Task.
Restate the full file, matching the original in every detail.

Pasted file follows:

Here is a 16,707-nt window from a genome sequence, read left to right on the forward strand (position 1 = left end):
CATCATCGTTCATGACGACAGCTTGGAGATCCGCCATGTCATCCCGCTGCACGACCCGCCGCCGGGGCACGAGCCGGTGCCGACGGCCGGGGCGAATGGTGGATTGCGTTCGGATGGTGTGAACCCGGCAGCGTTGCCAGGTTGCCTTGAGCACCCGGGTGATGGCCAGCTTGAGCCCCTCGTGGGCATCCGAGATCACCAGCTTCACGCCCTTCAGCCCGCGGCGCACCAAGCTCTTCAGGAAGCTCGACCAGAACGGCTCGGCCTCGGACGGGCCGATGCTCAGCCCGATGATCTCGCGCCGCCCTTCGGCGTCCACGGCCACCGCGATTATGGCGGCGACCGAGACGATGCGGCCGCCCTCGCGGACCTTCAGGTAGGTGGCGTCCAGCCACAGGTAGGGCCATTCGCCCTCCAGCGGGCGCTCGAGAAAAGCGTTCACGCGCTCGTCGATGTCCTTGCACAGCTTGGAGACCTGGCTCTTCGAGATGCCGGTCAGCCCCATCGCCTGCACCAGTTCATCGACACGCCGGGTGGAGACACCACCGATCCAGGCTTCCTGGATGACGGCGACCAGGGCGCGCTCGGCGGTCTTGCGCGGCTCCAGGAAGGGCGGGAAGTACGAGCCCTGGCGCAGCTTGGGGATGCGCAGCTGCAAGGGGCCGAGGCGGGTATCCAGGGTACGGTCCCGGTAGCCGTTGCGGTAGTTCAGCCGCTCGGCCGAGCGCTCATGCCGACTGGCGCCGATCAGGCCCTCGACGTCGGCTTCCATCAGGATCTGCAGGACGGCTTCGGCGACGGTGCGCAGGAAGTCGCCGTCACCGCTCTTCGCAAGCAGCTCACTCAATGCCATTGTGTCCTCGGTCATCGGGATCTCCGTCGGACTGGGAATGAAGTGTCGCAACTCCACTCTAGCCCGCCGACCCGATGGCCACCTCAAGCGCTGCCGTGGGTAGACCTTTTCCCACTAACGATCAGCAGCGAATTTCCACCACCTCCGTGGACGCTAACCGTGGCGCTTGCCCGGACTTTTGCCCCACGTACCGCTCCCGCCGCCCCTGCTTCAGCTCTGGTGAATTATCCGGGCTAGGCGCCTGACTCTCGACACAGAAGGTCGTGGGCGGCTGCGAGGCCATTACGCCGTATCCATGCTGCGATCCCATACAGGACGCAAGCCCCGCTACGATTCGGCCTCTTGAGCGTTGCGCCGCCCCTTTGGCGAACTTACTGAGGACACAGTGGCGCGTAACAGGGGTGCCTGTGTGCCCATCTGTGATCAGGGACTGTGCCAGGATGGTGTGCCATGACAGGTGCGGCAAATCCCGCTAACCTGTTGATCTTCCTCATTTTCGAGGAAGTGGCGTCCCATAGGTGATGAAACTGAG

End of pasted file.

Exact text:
Here is a 16,707-nt window from a genome sequence, read left to right on the forward strand (position 1 = left end):
CATCATCGTTCATGACGACAGCTTGGAGATCCGCCATGTCATCCCGCTGCACGACCCGCCGCCGGGGCACGAGCCGGTGCCGACGGCCGGGGCGAATGGTGGATTGCGTTCGGATGGTGTGAACCCGGCAGCGTTGCCAGGTTGCCTTGAGCACCCGGGTGATGGCCAGCTTGAGCCCCTCGTGGGCATCCGAGATCACCAGCTTCACGCCCTTCAGCCCGCGGCGCACCAAGCTCTTCAGGAAGCTCGACCAGAACGGCTCGGCCTCGGACGGGCCGATGCTCAGCCCGATGATCTCGCGCCGCCCTTCGGCGTCCACGGCCACCGCGATTATGGCGGCGACCGAGACGATGCGGCCGCCCTCGCGGACCTTCAGGTAGGTGGCGTCCAGCCACAGGTAGGGCCATTCGCCCTCCAGCGGGCGCTCGAGAAAAGCGTTCACGCGCTCGTCGATGTCCTTGCACAGCTTGGAGACCTGGCTCTTCGAGATGCCGGTCAGCCCCATCGCCTGCACCAGTTCATCGACACGCCGGGTGGAGACACCACCGATCCAGGCTTCCTGGATGACGGCGACCAGGGCGCGCTCGGCGGTCTTGCGCGGCTCCAGGAAGGGCGGGAAGTACGAGCCCTGGCGCAGCTTGGGGATGCGCAGCTGCAAGGGGCCGAGGCGGGTATCCAGGGTACGGTCCCGGTAGCCGTTGCGGTAGTTCAGCCGCTCGGCCGAGCGCTCATGCCGACTGGCGCCGATCAGGCCCTCGACGTCGGCTTCCATCAGGATCTGCAGGACGGCTTCGGCGACGGTGCGCAGGAAGTCGCCGTCACCGCTCTTCGCAAGCAGCTCACTCAATGCCATTGTGTCCTCGGTCATCGGGATCTCCGTCGGACTGGGAATGAAGTGTCGCAACTCCACTCTAGCCCGCCGACCCGATGGCCACCTCAAGCGCTGCCGTGGGTAGACCTTTTCCCACTAACGATCAGCAGCGAATTTCCACCACCTCCGTGGACGCTAACCGTGGCGCTTGCCCGGACTTTTGCCCCACGTACCGCTCCCGCCGCCCCTGCTTCAGCTCTGGTGAATTATCCGGGCTAGGCGCCTGACTCTCGACACAGAAGGTCGTGGGCGGCTGCGAGGCCATTACGCCGTATCCATGCTGCGATCCCATACAGGACGCAAGCCCCGCTACGATTCGGCCTCTTGAGCGTTGCGCCGCCCCTTTGGCGAACTTACTGAGGACACAGTGGCGCGTAACAGGGGTGCCTGTGTGCCCATCTGTGATCAGGGACTGTGCCAGGATGGTGTGCCATGACAGGTGCGGCAAATCCCGCTAACCTGTTGATCTTCCTCATTTTCGAGGAAGTGGCGTCCCATAGGTGATGAAACTGAG